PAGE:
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Infrared astronomical satellite "AKARI"

Research with AKARI (credit partially to JAXA)

The infrared satellite "AKARI" with a 68-cm telescope cooled at 6 K was launched on Feb. 22 in 2006. Our Uir group led the development of one of the AKARI instruments, Far-Infrared Surveyor (FIS). We performed the all-sky survey in mid- and far-infrared in the first year and a half, and succeeded in making the infrared map of the Universe. AKARI was also used for the infrared imaging and spectroscopy for various targets. AKARI had the capability of near-infrared observations for abour 4 years even after the coolant, liquid helium, ran out. The all-sky mid-infrared map has been processed in our Uir lab. The AKARI survey data have long been used for the modern astronomy.

We actively analyze these data and study such as the formation process of planetary systems, nature of organic matters in the interstellar medium, evolution of galactic material, galaxy formation and evolution, and properties of massive black holes.

Related site:AInfrared astronomical satellite "AKARI" (JAXA)

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Next-generation space infrared astronomy mission "SPICA"

Development of an instrument for SPICA (credit partially to JAXA)

SPICA is a next-generation infrared astronomical satellite that will be launched in the late 2020s under the cooperation of Japan and Europe. The large 2.5-meter telescope is cooled down to 8 K, and it enables us to perform infrared spectroscopic observations with unprecedented high sensitivity and high wavelength resolution. SPICA will unveil the formation and evolution of galaxies, and birth of stars and planetary systems to ultimately understand how the Universe evolved to the present state with abundant material and various objects, harboring chemical complexitiy and life.

Our lab is leading the development of mid-infrared instrument (SMI) on-board the SPICA satellite in collaboration with JAXA/ISAS and universities (the university consortium). While studying the best science cases and conceptual design of SMI, we, including graduate students, are promoting the technology developments such as constructing an evaluation method of free-form surface mirrors in the cryogenic optical system, establishing the evaluation system of infrared detectors at cryogenic temperatures, and developing new far-infrared detectors.

Related web site: The Next-Generation Infrared Astronomy Mission "SPICA"

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Balloon experiments in India

Balloon telescope experiments

Our lab has been conducting the balloon experiments in collaboration with ISAS/JAXA and Tata Institute of Fundamental Research in India (hereafter TIFR). The purpose of this experiment is to perform high angular resolution observations in far-infrared using the fabry-perot spectrometer (hereafter FPS) developed in Japan, that were installed in the balloon-borne, 1-m telescope constructed by the Indian group. More specifically, the physical conditions in the star-forming regions in our Milky Way galaxy are investigated by detecting emission from the ionized atomic carbon, [CII] fine-structure line at 157.74 micron.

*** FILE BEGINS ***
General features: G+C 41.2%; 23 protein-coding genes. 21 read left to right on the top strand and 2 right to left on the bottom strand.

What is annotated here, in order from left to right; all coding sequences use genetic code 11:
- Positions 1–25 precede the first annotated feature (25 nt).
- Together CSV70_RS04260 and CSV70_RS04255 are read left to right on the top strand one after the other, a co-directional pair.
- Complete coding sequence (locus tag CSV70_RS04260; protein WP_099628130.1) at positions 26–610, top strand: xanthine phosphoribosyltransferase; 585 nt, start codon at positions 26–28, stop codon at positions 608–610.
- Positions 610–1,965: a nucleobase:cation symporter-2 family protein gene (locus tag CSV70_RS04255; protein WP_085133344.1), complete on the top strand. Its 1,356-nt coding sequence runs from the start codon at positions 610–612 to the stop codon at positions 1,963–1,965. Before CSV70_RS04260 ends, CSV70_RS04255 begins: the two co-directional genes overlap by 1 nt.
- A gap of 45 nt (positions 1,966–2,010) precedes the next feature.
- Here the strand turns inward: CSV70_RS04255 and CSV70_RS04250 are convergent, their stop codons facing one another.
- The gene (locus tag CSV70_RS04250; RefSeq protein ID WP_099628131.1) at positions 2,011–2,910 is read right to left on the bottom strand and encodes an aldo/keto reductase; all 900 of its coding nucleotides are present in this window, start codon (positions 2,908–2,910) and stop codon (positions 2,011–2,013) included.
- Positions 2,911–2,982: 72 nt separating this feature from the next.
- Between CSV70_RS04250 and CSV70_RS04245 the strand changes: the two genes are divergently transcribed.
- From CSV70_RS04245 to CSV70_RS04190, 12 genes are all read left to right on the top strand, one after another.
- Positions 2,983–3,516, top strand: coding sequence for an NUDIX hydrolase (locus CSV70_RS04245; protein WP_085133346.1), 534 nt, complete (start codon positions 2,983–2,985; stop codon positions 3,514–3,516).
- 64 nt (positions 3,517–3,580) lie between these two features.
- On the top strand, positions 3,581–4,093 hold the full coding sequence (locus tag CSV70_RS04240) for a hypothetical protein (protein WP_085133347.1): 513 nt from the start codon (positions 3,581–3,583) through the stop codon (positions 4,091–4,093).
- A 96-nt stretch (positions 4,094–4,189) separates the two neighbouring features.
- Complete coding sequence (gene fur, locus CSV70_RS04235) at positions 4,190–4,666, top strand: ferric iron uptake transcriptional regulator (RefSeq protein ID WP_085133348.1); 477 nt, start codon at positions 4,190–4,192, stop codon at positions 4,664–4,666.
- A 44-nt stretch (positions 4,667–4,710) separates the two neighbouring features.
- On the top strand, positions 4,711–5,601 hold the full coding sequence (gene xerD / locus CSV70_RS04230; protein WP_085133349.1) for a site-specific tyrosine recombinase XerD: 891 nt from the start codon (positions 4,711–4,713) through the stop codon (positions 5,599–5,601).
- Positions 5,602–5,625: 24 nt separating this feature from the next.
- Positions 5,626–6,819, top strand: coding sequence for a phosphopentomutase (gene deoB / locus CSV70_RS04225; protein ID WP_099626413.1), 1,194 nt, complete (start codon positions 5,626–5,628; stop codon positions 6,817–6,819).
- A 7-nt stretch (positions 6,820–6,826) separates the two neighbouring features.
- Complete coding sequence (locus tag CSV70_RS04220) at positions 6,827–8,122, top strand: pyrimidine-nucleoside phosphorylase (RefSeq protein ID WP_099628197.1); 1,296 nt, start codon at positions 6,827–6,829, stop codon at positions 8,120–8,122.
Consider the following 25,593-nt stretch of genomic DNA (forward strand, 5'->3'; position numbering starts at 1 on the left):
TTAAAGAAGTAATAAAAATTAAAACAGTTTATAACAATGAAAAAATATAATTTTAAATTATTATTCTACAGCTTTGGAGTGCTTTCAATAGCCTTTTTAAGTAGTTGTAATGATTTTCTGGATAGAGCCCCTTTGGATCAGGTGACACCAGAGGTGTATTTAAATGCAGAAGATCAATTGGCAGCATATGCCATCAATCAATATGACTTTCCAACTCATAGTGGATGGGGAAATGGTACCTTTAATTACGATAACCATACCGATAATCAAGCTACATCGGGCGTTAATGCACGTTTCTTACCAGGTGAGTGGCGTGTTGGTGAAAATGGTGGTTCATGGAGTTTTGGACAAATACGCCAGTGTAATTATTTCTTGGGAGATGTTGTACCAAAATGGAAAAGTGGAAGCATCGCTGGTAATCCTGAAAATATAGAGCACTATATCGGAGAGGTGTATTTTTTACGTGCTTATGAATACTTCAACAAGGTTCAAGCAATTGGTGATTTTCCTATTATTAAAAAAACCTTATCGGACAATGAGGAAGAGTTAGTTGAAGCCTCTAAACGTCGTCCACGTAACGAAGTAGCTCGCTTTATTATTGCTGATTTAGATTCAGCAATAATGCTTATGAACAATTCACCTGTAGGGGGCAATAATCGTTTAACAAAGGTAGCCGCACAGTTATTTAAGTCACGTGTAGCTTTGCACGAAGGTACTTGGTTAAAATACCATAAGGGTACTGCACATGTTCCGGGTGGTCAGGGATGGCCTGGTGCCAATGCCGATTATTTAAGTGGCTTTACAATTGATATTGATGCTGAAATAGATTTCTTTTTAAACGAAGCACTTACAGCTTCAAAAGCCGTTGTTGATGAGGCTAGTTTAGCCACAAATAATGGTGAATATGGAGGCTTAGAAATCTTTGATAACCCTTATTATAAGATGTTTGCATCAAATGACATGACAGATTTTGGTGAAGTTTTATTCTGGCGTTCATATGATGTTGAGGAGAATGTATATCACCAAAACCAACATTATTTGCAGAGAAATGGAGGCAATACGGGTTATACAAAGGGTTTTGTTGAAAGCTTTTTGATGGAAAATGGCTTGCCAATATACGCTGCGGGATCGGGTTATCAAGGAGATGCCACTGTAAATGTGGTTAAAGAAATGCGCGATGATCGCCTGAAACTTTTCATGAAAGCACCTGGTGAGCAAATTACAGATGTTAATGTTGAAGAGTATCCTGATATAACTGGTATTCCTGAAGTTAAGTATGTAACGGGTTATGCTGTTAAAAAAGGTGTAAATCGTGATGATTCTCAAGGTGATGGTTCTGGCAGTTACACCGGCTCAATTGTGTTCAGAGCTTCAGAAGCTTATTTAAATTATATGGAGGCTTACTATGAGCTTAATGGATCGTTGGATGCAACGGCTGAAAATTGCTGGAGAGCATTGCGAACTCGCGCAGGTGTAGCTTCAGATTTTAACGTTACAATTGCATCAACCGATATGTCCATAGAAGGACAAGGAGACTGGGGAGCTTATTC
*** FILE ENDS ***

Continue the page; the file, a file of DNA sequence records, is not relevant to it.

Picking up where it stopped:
The balloon flights have been carried out about once per year in Hyderabad in India. The first flight for the spectroscopy was made in 1999, and the far-infrared data were obtained for a wide region of Orion-A. The second flight was successfully performed in 2001, with the observations of Orion-A (M42, M43), Orion-B (NGC2024), and W3 regions. In 2008, the 6th flight was made and successful, and in 2009, the massive star-forming region RCW38 was observed. The flights in 2017 and 2018 were also successful and the data obtained for various star-forming restions have been analyzed. We have also developed the next generation spectrometer as well as a far-infrared detector for the balloon experiments.

Related web site: TATA Institute of Fundamental Research, Infrared and Optical Astronomy group

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Ground-based telescope "IRSF"

IRSF 1.4m telescope, experiments in the lab

IRSF is a ground-based telescope with an aperture of 1.4 m located at Sutherland, South Africa. There are two major instruments: SIRIUS for simultaneous, three-bands imager in near-infrared and SIRPOL for near-infrared polarimetry. Those are powerful instruments to make wide-field observations of the Milky Way Galaxy as well as the Large and Small Magellanic Clouds.

Our laboratory has been working on the development of a new spectrometer for IRSF 1.4-m telescope. The advantage of this spectrometer is to simultaneously obtain the spectra both in optical (visible) and near-infrared, and such wide wavelength coverage is critical to understand the detailed physical condition for various astronomical objects. We plan to have the first light within a few years. Not only developing the new instrument, we also use the data already obtained with IRSF for scientific research. For example, the data with narrow-band filters are utilized to derive the abundance distribution in supernova remnants as well as galaxies.

Related web site: IRSF -- Infrared Survey Facility

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